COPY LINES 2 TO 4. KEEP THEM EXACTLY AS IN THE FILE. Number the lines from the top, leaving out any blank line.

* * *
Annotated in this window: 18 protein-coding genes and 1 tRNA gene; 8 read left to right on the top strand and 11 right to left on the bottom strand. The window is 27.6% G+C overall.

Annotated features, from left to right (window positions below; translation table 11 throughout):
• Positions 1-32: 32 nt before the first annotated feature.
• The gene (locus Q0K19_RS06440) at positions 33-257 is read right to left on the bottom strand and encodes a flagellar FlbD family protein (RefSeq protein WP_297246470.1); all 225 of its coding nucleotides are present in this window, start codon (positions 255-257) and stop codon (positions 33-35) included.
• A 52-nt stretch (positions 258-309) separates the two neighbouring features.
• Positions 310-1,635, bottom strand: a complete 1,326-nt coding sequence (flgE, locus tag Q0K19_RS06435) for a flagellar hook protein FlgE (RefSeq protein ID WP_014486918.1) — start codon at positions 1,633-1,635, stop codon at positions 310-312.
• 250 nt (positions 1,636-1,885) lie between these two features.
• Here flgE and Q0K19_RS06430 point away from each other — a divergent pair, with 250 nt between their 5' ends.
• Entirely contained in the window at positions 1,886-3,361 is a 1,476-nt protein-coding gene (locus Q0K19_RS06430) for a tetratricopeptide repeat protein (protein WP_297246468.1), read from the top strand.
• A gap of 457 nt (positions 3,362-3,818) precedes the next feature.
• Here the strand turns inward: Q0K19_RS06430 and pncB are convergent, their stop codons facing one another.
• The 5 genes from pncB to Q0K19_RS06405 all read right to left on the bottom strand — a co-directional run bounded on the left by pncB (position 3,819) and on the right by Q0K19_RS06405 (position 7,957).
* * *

Annotated features, from left to right (window positions below; translation table 11 throughout):
• Positions 1-32: 32 nt before the first annotated feature.
• The gene (locus Q0K19_RS06440) at positions 33-257 is read right to left on the bottom strand and encodes a flagellar FlbD family protein (RefSeq protein WP_297246470.1); all 225 of its coding nucleotides are present in this window, start codon (positions 255-257) and stop codon (positions 33-35) included.